Two youths, aged 14 and 18, have been killed by IDF fire during the latest March of Return protests along the Gaza border with Israel, the 46th week of Palestinian civil disobedience there.
The IDF fired live ammunition, rubber bullets and tear gas to chase protesters away from the border fence separating Israel from the Palestinian enclave. The two young persons were killed during this latest rally, the Palestinian Health Ministry said, noting that at least 18 others were injured in the clashes.
“Please, Hasan – wake up! I’ll never make you upset again.”
A Palestinian mother grieves over her slain 14-year-old son, who was shot and killed by an Israeli sniper in Gaza today. pic.twitter.com/9qRpXD3bJz
— CJ Werleman (@cjwerleman) February 8, 2019
The IDF defended the use of force, claiming that some of the rioters, which numbered around 8,000, threw ‘grenades’ and ‘explosives’ into Israel. The Israeli army noted that only the “barbed wire” and “brave IDF soldiers” managed to thwart Palestinian infiltration.
What prevented 8,000 violent rioters in Gaza from infiltrating into Israel? Some barbed wire & brave IDF soldiers. As rioters threw grenades + explosives into Israel today, our troops stood guard, ensuring innocent Israelis living minutes away stayed safe. RT to show your support pic.twitter.com/njcNRBTN3b
— Israel Defense Forces (@IDF) February 8, 2019
Palestinians have been holding protests every Friday since the end of last March, demanding the implementation of refugees’ right of return to the lands they lost during the establishment of the state of Israel. At least 295 Palestinians were killed and about 6,000 wounded during the 46 weeks of clashes. The degree of violence on several occasions escalated into cross-border exchanges between Hamas and Israeli forces.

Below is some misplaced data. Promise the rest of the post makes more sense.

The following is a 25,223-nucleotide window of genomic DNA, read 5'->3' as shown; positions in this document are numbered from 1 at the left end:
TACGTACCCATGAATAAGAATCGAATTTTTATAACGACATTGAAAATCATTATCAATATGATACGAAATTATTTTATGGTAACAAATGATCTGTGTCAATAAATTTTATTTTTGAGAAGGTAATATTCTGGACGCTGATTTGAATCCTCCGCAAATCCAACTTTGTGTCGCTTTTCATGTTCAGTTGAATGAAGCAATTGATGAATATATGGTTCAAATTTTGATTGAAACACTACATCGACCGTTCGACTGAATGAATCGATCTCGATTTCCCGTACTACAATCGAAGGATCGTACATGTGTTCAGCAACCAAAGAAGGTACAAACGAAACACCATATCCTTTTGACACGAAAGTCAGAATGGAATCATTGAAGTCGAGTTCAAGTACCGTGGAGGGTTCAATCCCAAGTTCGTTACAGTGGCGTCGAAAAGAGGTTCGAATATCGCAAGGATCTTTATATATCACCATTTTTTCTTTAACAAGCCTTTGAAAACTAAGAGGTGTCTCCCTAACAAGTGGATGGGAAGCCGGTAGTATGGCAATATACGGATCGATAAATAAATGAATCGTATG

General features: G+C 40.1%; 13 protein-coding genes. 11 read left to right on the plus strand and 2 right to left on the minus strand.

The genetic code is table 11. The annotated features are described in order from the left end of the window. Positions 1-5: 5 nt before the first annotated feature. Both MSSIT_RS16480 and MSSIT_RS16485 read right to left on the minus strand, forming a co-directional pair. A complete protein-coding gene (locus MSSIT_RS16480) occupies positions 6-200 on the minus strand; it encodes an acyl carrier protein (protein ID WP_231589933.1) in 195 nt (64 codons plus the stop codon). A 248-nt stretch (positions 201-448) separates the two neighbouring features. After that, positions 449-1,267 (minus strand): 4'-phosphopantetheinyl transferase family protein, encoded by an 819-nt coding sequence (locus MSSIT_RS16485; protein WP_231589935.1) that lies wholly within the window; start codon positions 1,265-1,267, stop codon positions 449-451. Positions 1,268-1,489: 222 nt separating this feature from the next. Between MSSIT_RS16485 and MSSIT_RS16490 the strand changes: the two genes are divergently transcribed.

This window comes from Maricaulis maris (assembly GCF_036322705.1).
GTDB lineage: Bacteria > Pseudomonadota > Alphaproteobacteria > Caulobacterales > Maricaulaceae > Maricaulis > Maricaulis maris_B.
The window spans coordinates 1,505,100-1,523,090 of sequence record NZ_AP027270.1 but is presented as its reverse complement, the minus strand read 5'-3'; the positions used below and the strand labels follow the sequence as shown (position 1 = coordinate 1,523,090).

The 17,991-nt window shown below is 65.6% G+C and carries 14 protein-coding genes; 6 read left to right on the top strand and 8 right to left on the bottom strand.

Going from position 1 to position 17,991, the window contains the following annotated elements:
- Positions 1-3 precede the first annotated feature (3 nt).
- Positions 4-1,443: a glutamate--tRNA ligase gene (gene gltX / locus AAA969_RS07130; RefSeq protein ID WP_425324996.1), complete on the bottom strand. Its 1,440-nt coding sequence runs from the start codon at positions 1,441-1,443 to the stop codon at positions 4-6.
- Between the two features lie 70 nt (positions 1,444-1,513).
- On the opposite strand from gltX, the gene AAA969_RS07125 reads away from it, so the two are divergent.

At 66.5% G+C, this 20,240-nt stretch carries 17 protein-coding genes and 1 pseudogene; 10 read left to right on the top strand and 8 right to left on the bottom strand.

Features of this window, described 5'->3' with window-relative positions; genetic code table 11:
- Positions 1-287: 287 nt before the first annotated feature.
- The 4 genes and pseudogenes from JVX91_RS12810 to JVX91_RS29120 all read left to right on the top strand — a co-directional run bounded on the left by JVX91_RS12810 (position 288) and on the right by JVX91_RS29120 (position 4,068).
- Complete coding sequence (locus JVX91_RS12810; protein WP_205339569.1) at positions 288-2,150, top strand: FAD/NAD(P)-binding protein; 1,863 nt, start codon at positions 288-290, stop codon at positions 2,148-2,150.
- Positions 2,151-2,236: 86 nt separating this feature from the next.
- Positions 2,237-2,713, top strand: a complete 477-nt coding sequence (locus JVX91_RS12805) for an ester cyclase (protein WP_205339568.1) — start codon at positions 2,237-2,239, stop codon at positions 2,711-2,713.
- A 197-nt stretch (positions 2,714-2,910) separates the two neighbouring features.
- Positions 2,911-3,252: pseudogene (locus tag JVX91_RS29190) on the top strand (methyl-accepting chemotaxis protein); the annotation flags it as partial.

Instead of addressing the root causes of Palestinian discontent, Tel Aviv continues to blame Gaza’s Hamas leadership for the ongoing clashes. After months of mass protests, Israel announced the beginning of a “smart fence” construction along the border last week.
Set to stand six meters off the ground, the barrier is expected to be completed by the end of the year. The fence will use ground radars, electromagnetic sensors, and underground barriers to seal off the perimeter from Hamas infiltration.
“The barrier is unique and especially suited to threats from the Gaza Strip and will provide a maximum response to prevent entry into Israeli territory,” Brig.-Gen. Eran Ophir, head of the army’s fence-building administration, said last Sunday.
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